Nature

Camping at Chaco Canyon

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Chaco Canyon stands alone as the most impressive pre-Columbian site in North America. This vast ruin was constructed by the mysterious Anasazi culture that flourished around 900-1150 AD.  Why these huge stone structures are in an area of the Colorado Plateau within 20 miles of the continental divide at over 6000 feet with less than ten inches of precipitation a year is a further mystery. Despite over a century of archeological investigation, there’s much that is still unknown about this setting and the people who lived there.

stonework
One of the later stonework patterns. You can still see thousand year old finger impressions in the mud mortar.

Back in the 1990s when we were dashing around the country we visited Chaco for the day, not nearly long enough to get more than a glimpse of the ruins. I determined to return after retirement and spend enough time to really get to know the place. Day trips are all you can do without camping equipment- the nearest hotels are dozens of miles away. With an RV, you can camp right in the canyon, which gives you a completely different experience than the day trippers get.

scale
The scale is impossible to appreciate until you visit.

There are two main reasons why Chaco Canyon National Historical Park only gets half a million visitors a year compared to 3 or 4 million for Yellowstone and Yosemite. One is its remote location in northwestern New Mexico, and the other is the entrance road: 17 miles of washboard. This drive is not for the faint of heart. Some choose to rattle along at 40 mph or so and get it over with as fast as possible; I prefer the deliberate approach, slowing down until the loose objects in my vehicle stop moving around so much.  It’s an ordeal, either way, but the park rangers I talked to love it – it keeps the riffraff out.

fajada
Fajada Butte, with a small structure I found on a walk along the canyon rim.

This is a sacred site to the Hopi and Pueblo people, the direct descendants of the Anasazi, and they’re probably happy about the lack of easy access as well. Things have changed recently, and archeological work has shifted from invasive excavation to remote sensing and the study of Hopi and Pueblo oral traditions. Most of the structures in Chaco Canyon remain unexcavated.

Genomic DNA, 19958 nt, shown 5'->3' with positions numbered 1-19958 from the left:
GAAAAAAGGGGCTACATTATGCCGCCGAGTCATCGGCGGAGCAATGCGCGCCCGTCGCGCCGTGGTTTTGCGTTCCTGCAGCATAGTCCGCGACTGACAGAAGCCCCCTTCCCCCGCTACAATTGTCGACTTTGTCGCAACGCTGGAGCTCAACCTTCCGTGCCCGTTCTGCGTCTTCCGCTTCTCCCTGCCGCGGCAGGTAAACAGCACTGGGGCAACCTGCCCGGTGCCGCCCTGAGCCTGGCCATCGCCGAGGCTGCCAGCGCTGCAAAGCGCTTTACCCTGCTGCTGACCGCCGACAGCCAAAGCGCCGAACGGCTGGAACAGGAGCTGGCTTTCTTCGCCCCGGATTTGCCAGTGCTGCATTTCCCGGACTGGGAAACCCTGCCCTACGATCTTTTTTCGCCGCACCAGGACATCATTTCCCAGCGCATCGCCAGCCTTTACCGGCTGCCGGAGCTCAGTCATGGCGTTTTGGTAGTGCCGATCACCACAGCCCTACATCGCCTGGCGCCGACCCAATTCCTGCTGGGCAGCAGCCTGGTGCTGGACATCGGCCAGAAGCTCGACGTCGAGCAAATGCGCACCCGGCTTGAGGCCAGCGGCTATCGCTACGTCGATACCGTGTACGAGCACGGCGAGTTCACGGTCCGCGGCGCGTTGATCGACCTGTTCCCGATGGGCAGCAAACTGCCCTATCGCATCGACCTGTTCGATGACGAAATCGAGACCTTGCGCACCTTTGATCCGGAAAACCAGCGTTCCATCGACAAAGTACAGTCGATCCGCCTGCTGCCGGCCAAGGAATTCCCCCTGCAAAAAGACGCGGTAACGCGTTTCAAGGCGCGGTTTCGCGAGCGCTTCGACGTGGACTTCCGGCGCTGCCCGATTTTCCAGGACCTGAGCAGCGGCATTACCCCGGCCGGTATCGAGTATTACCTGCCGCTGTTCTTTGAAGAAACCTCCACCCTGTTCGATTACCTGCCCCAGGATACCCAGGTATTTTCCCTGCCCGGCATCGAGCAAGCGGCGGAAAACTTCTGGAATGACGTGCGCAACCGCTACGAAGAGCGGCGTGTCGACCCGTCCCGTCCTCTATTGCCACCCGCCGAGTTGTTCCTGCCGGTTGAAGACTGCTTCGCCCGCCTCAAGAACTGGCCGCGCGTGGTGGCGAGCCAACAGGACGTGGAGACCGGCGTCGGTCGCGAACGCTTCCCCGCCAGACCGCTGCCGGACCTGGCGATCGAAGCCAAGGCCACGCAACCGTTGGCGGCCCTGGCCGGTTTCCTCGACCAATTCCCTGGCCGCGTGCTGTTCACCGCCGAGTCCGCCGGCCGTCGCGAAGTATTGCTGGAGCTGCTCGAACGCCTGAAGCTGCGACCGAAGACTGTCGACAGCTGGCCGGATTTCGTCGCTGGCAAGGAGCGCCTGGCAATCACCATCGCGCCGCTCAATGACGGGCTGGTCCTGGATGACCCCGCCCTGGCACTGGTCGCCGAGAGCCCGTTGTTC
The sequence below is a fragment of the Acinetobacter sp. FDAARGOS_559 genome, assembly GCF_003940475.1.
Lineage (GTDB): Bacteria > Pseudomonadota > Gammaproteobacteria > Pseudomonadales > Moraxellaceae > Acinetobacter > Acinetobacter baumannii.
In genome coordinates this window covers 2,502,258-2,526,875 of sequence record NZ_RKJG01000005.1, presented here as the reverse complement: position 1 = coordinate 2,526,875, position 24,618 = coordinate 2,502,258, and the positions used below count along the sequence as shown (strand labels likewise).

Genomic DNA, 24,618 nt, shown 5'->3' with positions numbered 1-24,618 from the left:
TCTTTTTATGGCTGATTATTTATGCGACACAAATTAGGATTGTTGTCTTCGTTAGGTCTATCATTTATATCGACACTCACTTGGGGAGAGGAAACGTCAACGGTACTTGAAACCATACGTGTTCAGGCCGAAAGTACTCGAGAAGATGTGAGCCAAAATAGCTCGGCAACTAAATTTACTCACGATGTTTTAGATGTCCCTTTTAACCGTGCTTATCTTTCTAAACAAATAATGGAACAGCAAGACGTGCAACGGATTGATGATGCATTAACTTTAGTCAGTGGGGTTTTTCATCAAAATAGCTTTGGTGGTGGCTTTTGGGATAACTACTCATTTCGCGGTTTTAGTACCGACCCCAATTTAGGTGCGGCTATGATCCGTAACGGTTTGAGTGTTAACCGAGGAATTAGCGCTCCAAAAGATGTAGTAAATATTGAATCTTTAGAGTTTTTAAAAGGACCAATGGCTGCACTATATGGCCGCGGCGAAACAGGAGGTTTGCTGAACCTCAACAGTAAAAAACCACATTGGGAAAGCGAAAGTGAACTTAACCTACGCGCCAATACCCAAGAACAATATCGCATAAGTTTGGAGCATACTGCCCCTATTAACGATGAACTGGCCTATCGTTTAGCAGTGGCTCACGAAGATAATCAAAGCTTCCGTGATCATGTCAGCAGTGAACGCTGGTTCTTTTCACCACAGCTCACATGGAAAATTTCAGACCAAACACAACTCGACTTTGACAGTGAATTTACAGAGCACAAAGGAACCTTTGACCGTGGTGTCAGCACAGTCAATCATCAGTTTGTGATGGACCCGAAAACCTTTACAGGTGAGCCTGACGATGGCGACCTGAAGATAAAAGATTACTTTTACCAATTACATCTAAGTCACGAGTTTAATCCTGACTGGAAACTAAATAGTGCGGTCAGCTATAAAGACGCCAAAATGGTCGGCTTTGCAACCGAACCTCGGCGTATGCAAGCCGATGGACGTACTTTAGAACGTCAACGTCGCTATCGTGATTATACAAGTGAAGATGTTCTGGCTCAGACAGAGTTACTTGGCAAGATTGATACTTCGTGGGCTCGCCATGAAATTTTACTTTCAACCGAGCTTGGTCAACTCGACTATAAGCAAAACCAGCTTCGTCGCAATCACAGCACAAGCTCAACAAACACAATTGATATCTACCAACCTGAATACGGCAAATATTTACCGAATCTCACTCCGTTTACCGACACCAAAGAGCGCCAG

campsite
Our campsite at Gallo Campground.

Remember, you are miles from nowhere, so come prepared. There’s nothing to buy once you get to the park except books at the visitor’s center – no ice, no milk, no groceries of any kind. I don’t even remember seeing a vending machine. The campground is called Gallo Campground and is about a mile from the visitor’s center, and a bit farther than that from the main ruins. Don’t despair, though – there’s a tiny one-room ruin right in the campground.  Rates are in keeping with the level of amenities – $10 a night, $5 for Senior Pass holders. Water is available at the visitor’s center and there’s a dump nearby, so bring groceries and you can stay a week or two. There’s a 35 foot limit, so there are no Class As. It’s all tents, popups, class Bs and truck campers. Generator use is limited to an hour at a time, so solar capability is a definite plus.

smallruin
Closeup of small ruin at the campground.

Chaco Canyon is about as isolated as you can get in the lower 48 as far as amenities go – there’s no cellphone coverage, no over-the-air TV, nothing out there.   The campground host was most appreciative of me letting her use my satellite internet. We were there in April and had reasonable temperatures – it goes over 100 degrees in the summer and far below zero in the winter, as you would expect this high and far from the ocean, so try to hit the spring and fall windows of decent weather if you go.

kiva
One of the larger kivas in Pueblo Bonito.